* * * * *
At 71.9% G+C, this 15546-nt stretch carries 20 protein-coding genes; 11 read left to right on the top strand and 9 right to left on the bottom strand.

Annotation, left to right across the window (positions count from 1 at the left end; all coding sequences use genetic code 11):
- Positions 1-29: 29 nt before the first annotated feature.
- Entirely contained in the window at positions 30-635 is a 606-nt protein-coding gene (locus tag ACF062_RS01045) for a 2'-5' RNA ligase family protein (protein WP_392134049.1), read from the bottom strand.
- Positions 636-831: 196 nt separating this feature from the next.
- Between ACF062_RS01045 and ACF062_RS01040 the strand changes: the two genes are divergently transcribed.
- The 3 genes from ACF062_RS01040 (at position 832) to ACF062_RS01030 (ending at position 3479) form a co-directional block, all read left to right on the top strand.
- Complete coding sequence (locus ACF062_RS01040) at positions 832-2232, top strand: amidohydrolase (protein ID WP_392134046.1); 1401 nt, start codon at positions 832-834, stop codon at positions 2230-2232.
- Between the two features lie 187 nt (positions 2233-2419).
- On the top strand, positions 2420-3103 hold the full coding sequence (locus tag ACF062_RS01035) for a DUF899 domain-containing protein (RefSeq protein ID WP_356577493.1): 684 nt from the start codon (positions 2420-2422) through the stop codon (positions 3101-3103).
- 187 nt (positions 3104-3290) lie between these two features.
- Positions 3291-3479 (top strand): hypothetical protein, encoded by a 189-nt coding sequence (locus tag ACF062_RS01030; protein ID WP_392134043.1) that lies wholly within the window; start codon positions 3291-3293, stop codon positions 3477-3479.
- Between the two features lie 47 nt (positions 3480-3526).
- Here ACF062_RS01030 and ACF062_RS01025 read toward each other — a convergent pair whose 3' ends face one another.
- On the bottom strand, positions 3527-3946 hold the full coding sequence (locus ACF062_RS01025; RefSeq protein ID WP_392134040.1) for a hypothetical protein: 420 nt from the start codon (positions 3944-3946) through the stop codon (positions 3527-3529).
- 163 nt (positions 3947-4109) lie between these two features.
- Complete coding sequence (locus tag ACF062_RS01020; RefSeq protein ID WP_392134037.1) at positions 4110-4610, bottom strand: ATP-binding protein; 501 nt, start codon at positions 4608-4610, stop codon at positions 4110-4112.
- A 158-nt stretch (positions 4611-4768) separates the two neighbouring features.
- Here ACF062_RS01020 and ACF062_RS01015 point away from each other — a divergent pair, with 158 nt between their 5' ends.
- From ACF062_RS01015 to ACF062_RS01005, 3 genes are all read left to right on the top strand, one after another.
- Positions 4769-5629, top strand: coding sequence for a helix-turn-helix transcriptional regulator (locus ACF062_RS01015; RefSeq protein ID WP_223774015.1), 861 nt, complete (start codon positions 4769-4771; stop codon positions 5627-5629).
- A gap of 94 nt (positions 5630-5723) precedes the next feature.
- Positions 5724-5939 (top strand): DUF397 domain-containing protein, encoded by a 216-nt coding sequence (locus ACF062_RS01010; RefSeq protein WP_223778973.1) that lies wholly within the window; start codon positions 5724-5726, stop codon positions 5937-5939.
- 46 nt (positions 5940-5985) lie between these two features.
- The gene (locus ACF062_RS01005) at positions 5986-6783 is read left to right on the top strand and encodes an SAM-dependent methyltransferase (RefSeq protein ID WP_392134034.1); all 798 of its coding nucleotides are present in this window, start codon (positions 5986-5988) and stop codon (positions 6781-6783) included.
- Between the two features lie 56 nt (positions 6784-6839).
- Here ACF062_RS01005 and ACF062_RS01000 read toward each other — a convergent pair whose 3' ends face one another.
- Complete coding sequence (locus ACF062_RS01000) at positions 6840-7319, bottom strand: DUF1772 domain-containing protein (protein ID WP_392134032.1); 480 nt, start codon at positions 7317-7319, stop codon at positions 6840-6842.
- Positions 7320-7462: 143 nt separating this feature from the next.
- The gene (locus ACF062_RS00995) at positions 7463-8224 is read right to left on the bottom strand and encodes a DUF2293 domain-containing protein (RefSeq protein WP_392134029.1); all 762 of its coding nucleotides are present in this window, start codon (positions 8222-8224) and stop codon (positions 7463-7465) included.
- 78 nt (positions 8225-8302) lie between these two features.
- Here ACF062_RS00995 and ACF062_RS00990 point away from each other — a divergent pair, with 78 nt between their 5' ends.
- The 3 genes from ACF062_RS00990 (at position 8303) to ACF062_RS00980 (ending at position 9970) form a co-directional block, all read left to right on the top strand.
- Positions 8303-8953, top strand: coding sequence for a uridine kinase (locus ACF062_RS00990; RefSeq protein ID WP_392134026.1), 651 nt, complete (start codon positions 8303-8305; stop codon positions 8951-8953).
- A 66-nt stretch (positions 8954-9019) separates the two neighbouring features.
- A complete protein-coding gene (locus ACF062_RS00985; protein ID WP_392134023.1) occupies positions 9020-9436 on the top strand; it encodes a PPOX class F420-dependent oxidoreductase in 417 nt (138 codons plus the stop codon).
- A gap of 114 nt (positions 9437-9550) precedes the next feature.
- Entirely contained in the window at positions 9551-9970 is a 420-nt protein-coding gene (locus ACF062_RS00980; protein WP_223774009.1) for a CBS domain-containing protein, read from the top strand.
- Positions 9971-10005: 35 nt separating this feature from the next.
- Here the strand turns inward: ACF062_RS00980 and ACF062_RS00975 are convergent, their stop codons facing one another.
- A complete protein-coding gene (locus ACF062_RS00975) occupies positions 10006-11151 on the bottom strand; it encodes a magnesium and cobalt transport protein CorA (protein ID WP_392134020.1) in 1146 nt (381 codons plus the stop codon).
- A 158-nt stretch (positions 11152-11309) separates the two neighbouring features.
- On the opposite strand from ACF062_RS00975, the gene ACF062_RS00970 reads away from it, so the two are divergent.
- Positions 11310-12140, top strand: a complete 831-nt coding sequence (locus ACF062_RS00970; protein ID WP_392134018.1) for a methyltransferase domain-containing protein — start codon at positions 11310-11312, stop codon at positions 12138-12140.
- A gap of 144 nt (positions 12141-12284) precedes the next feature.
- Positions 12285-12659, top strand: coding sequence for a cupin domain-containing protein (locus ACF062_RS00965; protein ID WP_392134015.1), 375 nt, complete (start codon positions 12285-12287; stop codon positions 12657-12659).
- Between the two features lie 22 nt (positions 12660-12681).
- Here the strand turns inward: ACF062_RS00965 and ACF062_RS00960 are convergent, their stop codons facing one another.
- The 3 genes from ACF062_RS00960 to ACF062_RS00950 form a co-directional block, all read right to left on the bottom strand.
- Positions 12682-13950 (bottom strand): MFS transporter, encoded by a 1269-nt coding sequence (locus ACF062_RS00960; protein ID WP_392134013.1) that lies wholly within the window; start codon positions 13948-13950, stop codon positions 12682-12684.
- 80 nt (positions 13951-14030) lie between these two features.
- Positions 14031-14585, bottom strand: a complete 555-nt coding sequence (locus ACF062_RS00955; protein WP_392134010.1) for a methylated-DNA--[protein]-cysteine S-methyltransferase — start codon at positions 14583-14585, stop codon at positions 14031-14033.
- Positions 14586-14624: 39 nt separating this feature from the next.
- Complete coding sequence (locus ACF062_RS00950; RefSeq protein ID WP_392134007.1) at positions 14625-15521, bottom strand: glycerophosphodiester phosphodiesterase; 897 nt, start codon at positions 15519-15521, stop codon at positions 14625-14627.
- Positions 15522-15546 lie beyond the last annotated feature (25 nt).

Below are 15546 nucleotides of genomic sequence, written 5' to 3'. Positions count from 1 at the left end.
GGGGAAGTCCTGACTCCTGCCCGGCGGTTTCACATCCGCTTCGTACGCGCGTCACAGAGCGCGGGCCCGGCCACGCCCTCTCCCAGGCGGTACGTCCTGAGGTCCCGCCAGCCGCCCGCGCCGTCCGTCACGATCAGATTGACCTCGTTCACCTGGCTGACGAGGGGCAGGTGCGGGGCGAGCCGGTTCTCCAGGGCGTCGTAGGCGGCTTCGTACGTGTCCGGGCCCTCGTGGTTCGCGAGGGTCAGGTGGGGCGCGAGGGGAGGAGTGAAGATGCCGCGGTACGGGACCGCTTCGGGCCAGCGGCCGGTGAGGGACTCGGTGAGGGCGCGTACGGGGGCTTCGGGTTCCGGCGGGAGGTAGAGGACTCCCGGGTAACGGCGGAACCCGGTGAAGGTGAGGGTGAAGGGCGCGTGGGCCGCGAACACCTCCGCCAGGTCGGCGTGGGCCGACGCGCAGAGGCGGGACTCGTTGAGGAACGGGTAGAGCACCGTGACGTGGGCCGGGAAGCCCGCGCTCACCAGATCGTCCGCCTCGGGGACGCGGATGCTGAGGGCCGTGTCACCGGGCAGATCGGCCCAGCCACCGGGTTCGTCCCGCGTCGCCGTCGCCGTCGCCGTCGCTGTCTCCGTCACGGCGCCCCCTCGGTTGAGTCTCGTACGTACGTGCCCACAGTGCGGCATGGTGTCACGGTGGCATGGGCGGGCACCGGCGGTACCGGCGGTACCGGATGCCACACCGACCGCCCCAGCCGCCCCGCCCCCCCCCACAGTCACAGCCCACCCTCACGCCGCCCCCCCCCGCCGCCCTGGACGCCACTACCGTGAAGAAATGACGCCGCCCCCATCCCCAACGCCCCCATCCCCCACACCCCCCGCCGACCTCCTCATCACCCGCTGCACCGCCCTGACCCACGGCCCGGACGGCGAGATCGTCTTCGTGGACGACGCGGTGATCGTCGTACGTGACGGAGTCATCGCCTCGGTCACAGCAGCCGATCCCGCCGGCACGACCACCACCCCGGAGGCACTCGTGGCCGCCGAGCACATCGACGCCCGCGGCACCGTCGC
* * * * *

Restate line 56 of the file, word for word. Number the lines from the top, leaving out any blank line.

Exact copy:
Below are 15546 nucleotides of genomic sequence, written 5' to 3'. Positions count from 1 at the left end.